Carlsbad's elected officials like to say the city has been able to dodge layoffs and deep cuts in services because of their careful planning and fiscal prudence. But a closer look reveals another side of the story.
The city's proposed budget for 2011/2012 projects a $600,000 surplus, bringing the accumulated general fund balance up to $54 million, a whopping 47 percent of the $113 million budget. There's even room enough for another $1.4 million bailout of the golf course.
Previous million-dollar yearly subsidies since its opening have been in the form of loans. But now that it's clear the debt will never be repaid, and with hopes fading that the course will ever pay for itself, it will now be a part of the operating budget, just like the city's other recreational facilities.
The city boasts that no layoffs have been required during the recession. None are planned for next year. We can expect only a "minimal" reduction in city services, such as delays in streetlight replacements, road repairs and trimming trees on city property.
City officials claim "sharing the pain" has been the watchword for budget cutting.
But negotiations with the Carlsbad City Employees Association reveal the city's lowest-paid workers will bear the brunt of it. The group represents 340 employees with a pay scale from $30,000 to $80,000. The city's final one-year contract offer would result in a 7 percent cut in take-home pay, beginning July 1. That's because the city wants to shift to employees the share of pension fund contributions the city currently pays on their behalf.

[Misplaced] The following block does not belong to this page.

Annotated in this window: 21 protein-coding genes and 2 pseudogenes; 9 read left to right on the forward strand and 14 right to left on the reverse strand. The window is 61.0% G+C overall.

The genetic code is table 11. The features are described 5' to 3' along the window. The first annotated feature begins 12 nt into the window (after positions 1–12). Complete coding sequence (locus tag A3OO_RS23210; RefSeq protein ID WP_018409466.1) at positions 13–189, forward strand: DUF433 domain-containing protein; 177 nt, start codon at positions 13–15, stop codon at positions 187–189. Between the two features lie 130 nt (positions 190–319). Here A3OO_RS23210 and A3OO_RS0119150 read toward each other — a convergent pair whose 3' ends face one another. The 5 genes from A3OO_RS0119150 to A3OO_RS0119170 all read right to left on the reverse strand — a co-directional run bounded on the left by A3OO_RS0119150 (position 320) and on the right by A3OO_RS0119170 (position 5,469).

Management employees, with a salary schedule ranging from $80,000 to $124,000, won't feel the pain. City Manager Lisa Hildabrand told CCEA members the city will continue to pay management personnel's 7 percent pension fund contribution and may give them a 2.5 percent pay increases, since they've gone without raises for three years. She told the group the city is also planning to consider outsourcing, furloughs, and moving employees around to effect additional cost-saving measures.
The CCEA met the city's final offer with a counter-offer, asking that the increase in pension contributions be phased in at 3.5 percent a year over two years, beginning Dec. 1. The association agreed to a one-year pay freeze and a reduction in retirement benefits for new hires from the current 3 percent at age 60, based on highest salary, to 2 percent at 60, based on a three-year average.
The City Council will vote on the contract at its June 21 meeting. Council members need to explain why the city's lowest-paid workers are being asked to bear the greatest burden in these hard times.